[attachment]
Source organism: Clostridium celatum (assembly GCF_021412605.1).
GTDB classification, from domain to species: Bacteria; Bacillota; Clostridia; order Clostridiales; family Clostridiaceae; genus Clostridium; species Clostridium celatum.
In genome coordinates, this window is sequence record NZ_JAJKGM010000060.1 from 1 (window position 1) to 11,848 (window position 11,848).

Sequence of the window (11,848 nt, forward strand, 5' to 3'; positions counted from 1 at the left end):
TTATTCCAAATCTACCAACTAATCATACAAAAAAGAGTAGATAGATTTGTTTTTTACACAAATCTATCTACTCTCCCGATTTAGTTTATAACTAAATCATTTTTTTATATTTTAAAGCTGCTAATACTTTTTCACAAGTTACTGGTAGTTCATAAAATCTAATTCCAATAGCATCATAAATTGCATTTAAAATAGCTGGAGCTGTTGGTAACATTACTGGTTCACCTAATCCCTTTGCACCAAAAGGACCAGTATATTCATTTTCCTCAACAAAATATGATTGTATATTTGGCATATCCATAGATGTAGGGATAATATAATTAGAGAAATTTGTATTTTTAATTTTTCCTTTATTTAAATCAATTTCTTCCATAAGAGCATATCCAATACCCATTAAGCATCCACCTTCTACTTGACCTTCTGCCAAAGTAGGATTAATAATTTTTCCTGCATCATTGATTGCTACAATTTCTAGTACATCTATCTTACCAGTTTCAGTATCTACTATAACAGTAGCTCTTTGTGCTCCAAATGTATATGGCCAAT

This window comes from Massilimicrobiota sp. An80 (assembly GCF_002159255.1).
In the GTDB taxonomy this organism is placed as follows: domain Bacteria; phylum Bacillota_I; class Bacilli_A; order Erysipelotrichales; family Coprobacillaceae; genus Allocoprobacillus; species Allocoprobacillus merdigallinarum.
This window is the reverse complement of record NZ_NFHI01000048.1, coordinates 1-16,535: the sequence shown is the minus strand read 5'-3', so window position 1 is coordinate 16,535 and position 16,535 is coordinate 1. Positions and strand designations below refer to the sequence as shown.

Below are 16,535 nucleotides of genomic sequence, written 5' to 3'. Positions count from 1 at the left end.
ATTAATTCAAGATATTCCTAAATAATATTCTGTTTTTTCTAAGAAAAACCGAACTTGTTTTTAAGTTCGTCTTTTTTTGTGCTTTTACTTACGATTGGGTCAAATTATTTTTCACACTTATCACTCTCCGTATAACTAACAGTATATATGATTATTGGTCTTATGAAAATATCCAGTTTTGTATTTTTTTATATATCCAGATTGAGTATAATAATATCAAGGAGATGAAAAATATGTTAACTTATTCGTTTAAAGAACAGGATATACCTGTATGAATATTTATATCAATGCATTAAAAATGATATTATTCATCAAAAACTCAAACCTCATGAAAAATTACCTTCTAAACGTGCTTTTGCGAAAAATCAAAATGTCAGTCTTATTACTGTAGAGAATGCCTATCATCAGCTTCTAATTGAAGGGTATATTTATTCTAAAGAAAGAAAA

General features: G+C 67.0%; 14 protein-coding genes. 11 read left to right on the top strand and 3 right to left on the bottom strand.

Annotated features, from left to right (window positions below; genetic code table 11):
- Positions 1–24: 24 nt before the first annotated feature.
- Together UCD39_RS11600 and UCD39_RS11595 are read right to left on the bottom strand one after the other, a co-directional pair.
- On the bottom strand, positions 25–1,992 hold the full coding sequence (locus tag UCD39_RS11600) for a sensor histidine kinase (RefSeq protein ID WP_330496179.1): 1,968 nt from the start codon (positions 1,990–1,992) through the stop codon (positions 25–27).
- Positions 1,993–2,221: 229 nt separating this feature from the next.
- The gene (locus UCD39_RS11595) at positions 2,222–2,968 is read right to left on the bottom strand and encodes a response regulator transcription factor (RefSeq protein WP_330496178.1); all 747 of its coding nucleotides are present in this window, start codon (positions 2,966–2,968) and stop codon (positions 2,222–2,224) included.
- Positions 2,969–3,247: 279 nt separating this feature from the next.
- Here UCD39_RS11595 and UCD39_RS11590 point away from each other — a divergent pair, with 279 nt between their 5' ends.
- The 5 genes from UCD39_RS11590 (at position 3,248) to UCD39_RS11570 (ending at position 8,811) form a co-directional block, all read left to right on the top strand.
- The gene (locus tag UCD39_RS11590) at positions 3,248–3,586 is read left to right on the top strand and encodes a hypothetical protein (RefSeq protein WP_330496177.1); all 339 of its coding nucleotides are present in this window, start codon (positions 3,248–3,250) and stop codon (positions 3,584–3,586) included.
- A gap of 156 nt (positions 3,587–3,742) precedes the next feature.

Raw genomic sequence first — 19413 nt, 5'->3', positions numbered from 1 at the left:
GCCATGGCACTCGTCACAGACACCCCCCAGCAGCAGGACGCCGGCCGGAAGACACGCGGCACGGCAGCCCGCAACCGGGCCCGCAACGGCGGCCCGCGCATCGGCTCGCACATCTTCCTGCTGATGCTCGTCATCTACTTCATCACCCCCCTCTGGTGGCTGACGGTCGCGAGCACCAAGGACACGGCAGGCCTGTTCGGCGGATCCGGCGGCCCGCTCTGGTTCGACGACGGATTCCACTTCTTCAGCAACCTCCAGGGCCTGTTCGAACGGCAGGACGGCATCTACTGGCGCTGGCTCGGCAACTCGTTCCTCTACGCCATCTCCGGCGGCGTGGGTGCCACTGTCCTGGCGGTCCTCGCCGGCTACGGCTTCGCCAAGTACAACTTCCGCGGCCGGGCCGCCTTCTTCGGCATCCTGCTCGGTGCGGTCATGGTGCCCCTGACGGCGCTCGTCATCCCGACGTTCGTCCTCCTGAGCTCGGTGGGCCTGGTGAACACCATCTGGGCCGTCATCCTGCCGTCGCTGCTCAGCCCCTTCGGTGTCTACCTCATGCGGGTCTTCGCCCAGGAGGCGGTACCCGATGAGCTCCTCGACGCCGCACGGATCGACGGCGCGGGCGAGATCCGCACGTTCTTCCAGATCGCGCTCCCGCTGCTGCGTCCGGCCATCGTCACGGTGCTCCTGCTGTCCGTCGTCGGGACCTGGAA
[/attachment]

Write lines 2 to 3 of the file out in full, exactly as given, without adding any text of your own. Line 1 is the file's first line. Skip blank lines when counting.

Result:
GTDB classification, from domain to species: Bacteria; Bacillota; Clostridia; order Clostridiales; family Clostridiaceae; genus Clostridium; species Clostridium celatum.
In genome coordinates, this window is sequence record NZ_JAJKGM010000060.1 from 1 (window position 1) to 11,848 (window position 11,848).